Charles (Jack) J. Stewart served 1955-1992. A biochemist with research interest in CoA., Stewart received his B.A. in 1950 from San Diego State College (later SDSU), his Ph.D. from Oregon State, and did postdoctoral research in Germany. He served as Department Chair from 1967 to 1970.
The Journey to SDSU's first Ph.D. Program
Jack Stewart, Professor emeritus
In June 1967, San Diego State conferred its first Ph.D. This is how I remember the confluence of many diverse events leading to that achievement. It started with the growth spurt of all higher education institutions after World War II, the appointment of Malcolm Love as President (1952), the impact of Sputnik on science education (1957), and the passage of The Donahoe Act or the Master Plan for Higher Education (April 27, 1960).
President Love changed the character of San Diego State College. His insistence on hiring well qualified faculty triggered the evolution of the institution from college to university. Love made the San Diego campus a leader and unique among the state colleges. Following Sputnik's launch, the budget of the National Science Foundation more than doubled. The Donahoe Act created the California State College (CSC) system and granted legal permission for joint doctoral programs between the CSC and University of California campuses. President Love wanted San Diego State to have the first Ph.D., and he chose Chemistry to launch it.
Why Chemistry? Chemistry had a history of Firsts. Chemistry was the first department in the State College System to be certified by the American Chemical Society (1950). The system of three year rotating chairmanships developed a farsighted chemistry faculty, which learned the political game and how to exploit it. In the late 1940's the faculty were doing research. Dudley Robinson had a small research project, and Drs. Isensee and Walba obtained an N.S.F. grant in 1953. Chemistry was among the first departments within the CSC system to confer Master degrees.
When I joined the faculty in 1955, Chemistry had the following professors: Neil Harrington, Bob Isensee, Lionel Joseph, Vince Landis, Amby Nichols, Dudley Robinson, Bob Rowe, John Spangler, and Hal Walba. In 1958, then Chairman Lionel Joseph convinced Dr. Arne Wick to leave Scripps Clinic and join our faculty. The department had completed designing the Chemistry Building (I got to add a walk-in-cold room) and it was under construction.
The Chemistry building was very cleverly designed: each teaching laboratory was attached to a "preparation room", approximately 100 sq. ft., with a lab bench, a chemical hood and, almost always, a door to an adjacent "one man" faculty office. In other words, research space for faculty was created. Remember this was the middle 1950s when line item budgets, office space, and staff were tied to departmental F.T.E., and all faculty mail was distributed in the basement of the Administration Building. The basement mail room was also where we signed for our pay checks.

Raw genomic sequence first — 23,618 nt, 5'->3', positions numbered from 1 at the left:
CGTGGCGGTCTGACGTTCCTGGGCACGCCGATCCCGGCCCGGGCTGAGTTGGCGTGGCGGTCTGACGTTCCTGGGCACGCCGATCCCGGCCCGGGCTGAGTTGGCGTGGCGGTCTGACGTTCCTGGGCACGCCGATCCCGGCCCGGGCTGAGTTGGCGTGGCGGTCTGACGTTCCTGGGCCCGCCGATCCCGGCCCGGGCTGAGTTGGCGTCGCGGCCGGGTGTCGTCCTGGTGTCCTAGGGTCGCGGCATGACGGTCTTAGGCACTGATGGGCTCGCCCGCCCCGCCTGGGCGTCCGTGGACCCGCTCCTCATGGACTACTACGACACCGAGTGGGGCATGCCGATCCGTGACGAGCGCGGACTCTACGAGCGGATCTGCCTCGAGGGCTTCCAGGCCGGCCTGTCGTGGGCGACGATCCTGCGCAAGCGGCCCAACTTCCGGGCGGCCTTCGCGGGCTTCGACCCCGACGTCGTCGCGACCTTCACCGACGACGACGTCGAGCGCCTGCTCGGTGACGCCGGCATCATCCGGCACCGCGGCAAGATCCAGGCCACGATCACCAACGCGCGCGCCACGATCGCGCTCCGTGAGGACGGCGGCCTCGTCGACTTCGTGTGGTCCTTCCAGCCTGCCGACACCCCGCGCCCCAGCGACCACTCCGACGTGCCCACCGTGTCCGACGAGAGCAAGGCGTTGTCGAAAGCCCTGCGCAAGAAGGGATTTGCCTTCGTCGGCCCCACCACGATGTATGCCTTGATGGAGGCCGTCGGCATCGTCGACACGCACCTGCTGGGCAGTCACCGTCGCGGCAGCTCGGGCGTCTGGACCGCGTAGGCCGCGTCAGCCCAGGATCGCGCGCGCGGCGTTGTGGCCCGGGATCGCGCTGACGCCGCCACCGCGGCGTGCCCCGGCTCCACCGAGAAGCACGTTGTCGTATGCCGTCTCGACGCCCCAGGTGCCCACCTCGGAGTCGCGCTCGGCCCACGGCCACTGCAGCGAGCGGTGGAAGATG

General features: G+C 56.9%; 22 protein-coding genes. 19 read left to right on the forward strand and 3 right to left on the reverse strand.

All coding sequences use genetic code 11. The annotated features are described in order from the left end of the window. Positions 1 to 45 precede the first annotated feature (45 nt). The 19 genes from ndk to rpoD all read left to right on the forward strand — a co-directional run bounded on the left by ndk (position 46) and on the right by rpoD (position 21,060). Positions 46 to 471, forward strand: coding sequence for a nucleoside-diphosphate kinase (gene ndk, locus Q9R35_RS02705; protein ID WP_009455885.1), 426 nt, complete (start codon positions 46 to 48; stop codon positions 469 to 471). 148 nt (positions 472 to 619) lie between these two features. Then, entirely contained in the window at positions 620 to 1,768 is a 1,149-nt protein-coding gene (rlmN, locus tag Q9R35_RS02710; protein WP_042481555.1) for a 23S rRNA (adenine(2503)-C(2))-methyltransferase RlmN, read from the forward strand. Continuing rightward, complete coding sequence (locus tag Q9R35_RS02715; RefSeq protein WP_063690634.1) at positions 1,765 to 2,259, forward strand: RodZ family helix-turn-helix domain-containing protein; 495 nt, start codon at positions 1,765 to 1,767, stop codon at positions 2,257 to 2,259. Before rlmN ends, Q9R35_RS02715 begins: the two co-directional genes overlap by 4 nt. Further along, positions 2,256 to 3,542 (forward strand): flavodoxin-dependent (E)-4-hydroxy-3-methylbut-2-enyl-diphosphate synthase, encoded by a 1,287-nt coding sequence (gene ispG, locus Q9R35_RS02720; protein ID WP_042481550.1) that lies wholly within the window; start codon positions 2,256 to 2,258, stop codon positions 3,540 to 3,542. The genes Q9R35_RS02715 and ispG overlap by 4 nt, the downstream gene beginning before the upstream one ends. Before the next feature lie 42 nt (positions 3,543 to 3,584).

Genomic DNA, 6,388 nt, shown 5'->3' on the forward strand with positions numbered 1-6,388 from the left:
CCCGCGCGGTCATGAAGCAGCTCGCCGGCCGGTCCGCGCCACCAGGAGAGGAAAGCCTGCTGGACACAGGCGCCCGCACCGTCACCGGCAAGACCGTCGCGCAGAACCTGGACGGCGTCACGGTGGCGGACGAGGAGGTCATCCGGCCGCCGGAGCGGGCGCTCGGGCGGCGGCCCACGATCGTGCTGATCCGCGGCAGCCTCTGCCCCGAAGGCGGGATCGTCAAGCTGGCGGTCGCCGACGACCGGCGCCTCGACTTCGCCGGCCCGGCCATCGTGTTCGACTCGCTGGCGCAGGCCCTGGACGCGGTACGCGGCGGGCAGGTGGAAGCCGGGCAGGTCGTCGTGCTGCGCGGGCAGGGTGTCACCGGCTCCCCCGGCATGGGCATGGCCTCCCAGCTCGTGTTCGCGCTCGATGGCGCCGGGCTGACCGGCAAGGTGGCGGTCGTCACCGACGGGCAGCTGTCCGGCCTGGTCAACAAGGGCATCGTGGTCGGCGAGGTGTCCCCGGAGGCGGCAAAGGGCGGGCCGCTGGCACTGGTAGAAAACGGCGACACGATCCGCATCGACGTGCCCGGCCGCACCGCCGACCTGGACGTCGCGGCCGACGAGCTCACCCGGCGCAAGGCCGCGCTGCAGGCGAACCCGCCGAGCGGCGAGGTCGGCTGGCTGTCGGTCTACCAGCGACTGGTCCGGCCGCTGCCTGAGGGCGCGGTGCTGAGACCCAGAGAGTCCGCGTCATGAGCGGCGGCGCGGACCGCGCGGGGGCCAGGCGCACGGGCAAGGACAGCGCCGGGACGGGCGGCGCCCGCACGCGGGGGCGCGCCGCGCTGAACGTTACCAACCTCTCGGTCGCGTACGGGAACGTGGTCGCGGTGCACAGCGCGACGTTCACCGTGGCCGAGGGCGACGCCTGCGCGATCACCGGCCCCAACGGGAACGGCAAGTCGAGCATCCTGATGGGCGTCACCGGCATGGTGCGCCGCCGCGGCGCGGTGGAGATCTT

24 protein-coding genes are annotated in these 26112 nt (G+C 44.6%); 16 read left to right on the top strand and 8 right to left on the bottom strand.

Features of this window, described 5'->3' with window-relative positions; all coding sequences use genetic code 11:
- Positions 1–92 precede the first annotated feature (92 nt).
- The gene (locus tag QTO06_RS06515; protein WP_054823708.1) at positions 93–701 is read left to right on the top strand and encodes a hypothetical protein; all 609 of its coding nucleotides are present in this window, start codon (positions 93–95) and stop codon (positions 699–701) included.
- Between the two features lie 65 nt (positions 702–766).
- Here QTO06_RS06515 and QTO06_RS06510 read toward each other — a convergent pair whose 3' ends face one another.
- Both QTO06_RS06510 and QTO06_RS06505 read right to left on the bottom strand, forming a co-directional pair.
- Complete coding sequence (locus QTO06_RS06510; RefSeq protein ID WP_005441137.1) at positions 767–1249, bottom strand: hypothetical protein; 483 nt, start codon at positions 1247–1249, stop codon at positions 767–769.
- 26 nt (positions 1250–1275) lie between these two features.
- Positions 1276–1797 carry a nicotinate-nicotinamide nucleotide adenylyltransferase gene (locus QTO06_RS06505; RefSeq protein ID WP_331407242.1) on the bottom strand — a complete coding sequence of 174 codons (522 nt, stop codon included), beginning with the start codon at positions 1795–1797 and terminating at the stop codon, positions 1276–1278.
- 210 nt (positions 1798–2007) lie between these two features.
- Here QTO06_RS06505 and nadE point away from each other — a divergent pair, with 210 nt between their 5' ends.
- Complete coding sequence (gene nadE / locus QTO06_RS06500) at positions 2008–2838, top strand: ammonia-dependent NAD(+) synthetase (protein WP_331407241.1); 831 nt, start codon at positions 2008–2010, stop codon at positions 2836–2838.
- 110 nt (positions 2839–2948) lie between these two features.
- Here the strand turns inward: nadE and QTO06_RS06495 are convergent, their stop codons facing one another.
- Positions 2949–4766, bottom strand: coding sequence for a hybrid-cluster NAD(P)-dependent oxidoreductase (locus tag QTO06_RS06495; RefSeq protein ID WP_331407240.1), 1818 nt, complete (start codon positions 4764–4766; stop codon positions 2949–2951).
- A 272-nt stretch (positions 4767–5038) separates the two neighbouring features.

When construction was completed in 1960, Chemistry acquired real laboratory research space rather than a bench in a temporary "T-building", and the faculty had grown. We had added Lars Hellberg, Earl Wadsworth, Jim Malik, and Reilly Jensen.
We wanted a Ph.D. program. Arne had a strong research reputation and grant funds. In 1960, Hal Walba, as Chairman, was awarded an N.S.F. Departmental Undergraduate Research Grant. This provided seed money for our recruits, and we agreed to hire only individuals with either post-doctoral training or industrial experience. We recruited vigorously. During Hal's chairmanship, we acquired Ed Grubbs, Walt Jones, Ed O'Neal, Bill Richardson, Morey Ring, Clay Sharts, Bill Ware, and John Woodson. We had become a very active research faculty with grants. Even I had one.
Following the signing of the Donahoe Act, the chemistry faculty had informal talks with the faculty at UCSD. The UCSD faculty indicated their willingness to negotiate "officially." In August 1963, President Love informed Chancellor Dumke of his intent to enter formal negotiations with UCSD, and he appointed an official committee in October 1963. It comprised Maurice Lemme, Dean of Graduate Studies, Donald Watson, Vice-President, Dudley Robinson, Chairman of the Division of Physical Science, and Professors John Spangler and Arne Wick. About a year later, President Love forwarded the Proposal for a Joint-Doctoral Program in Chemistry between University of California and San Diego State College, dated Oct. 10, 1964, to the Chancellor's Office for final approval.
Bob Metzger, with Arne as Major Professor, was enrolled in our M.S. program. He officially entered the Joint Ph.D program in the Fall Semester of 1965-66. President Love had his Ph.D. program. It was successful. The first joint Ph.D. Degree awarded in the system was conferred by SDSC and UCSD on June 9, 1967, to Robert. P. Metzger. Since Arne Wick was on sabbatical in Norway, I had the privilege of hooding Bob, the first Chemistry Ph.D earned at San Diego State.